A federal judge on Tuesday struck down Arkansas’ ban on gender-affirming treatment for transgender youth, dealing the strongest blow yet to a state prohibition on such care.
In an 80-page ruling, Judge James M. Moody Jr. said that the state’s “Save Adolescents from Experimentation Act” violated the US Constitution and that the 2021 law cannot be enforced by state officials.
“Rather than protecting children or safeguarding medical ethics, the evidence showed that the prohibited medical care improves the mental health and well-being of patients and that, by prohibiting it, the State undermined the interests it claims to be advancing,” the judge wrote.
“Further, the various claims underlying the State’s arguments that the Act protects children and safeguards medical ethics do not explain why only gender-affirming medical care – and all gender-affirming medical care – is singled out for prohibition,” he continued. “The testimony of well-credentialed experts, doctors who provide gender-affirming medical care in Arkansas, and families that rely on that care directly refutes any claim by the State that the Act advances an interest in protecting children.”
Under the now-blocked law, young people would have not been able to access puberty-blockers, a treatment option for transgender youth that is used to prevent the onset of puberty. The measure also banned so-called cross-hormone therapy, a gender-affirming treatment that allows for trans people to change their physical appearances to be more consistent with their gender identities. The legislation made what it calls an “exception” for some intersex people with unspecified chromosomal makeup and hormone production, and those with difficulties resulting from previous gender-affirming treatments.
Gender-affirming care spans a range of evidence-based treatments and approaches that benefit transgender and nonbinary people. The types of care vary by the age and goals of the recipient, and are considered the standard of care by many mainstream medical associations.
Though the ruling only applies to Arkansas’ ban, it represents a significant victory for LGBTQ advocates, who have been bringing legal challenges over the last few years to similar laws that have been enacted in GOP-led states.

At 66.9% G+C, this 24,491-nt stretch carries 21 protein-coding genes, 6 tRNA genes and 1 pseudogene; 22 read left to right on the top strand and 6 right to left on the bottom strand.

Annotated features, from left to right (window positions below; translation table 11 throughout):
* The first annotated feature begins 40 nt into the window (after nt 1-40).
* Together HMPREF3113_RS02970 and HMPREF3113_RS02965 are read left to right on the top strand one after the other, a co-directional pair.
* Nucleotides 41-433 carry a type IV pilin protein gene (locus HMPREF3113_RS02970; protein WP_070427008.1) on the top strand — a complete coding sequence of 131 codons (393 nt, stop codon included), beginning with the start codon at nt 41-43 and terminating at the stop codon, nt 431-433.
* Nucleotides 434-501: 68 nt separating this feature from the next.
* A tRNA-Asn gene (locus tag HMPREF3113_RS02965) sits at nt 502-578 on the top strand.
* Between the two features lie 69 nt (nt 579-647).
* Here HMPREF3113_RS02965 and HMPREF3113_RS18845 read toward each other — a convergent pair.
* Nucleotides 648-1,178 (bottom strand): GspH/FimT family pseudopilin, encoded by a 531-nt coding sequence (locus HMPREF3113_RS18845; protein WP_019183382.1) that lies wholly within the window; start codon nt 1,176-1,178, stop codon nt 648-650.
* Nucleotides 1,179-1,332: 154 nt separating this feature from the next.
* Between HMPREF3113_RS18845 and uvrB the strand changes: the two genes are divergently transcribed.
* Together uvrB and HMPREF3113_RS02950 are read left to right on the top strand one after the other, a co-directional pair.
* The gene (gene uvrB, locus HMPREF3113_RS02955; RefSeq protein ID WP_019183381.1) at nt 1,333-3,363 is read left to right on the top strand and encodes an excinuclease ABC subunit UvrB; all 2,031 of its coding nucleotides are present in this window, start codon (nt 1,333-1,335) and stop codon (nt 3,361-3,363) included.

The case marked the first time a federal judge has had the chance to receive extensive evidence and briefing in a challenge to a ban on gender-affirming care. Moody had temporarily blocked the law from going into effect in July 2021, and an eight-day trial took place last year in the case. Similar suits have been brought in Alabama and Tennessee.
“This victory shows that these laws, when tested by evidence, are indefensible under any standard of constitutional review. We hope that this sends a message to other states about the vulnerability of these laws and the many harms that come from passing them,” said Chase Strangio, an attorney at the American Civil Liberties Union who helped represent the plaintiffs in the case, in a statement.
Arkansas plans to appeal the ruling to the US Court of Appeals for the 8th Circuit. Last August, a three-judge panel on the appeals court allowed Moody’s preliminary injunction to stand.
“I am disappointed in the decision that prevents our state from protecting our children against dangerous medical experimentation under the moniker of ‘gender transition,’” said Arkansas Attorney General Tim Griffin in a statement.
The lawsuit had been brought two years ago by four transgender adolescents in Arkansas and their families, as well as two doctors who provide gender-affirming care to trans youth in the state.
When Arkansas enacted the law in 2021, it became the first state in the nation to prohibit gender-affirming care for trans youth. The state’s then-Republican governor had initially vetoed the measure, but state lawmakers later overrode his veto.
In his ruling, Moody acknowledged that there were some “potential risks” associated with gender-affirming treatments, an argument that had been advanced by proponents of the law. But, he wrote, “For many adolescents the benefits of treatment greatly outweigh the risks.”
“There is nothing unique about the risks of gender-affirming medical care for adolescents that warrants taking this medical decision out of the hands of adolescent patients, their parents, and their doctors,” the judge wrote.
LGBTQ and medical advocates had strongly opposed the ban, which they feared could have significant negative impacts on trans youth, who have a much greater risk of attempting suicide, according to the US Centers for Disease Control and Prevention.
Moody’s ruling seemed to recognize those fears.
“Conclusions cannot be drawn from any single study (in any area of medical research), but the body of medical research as a whole shows that gender-affirming medical treatments are effective at improving mental health outcomes for adolescents with gender dysphoria,” he wrote.
This story has been updated with additional details Tuesday.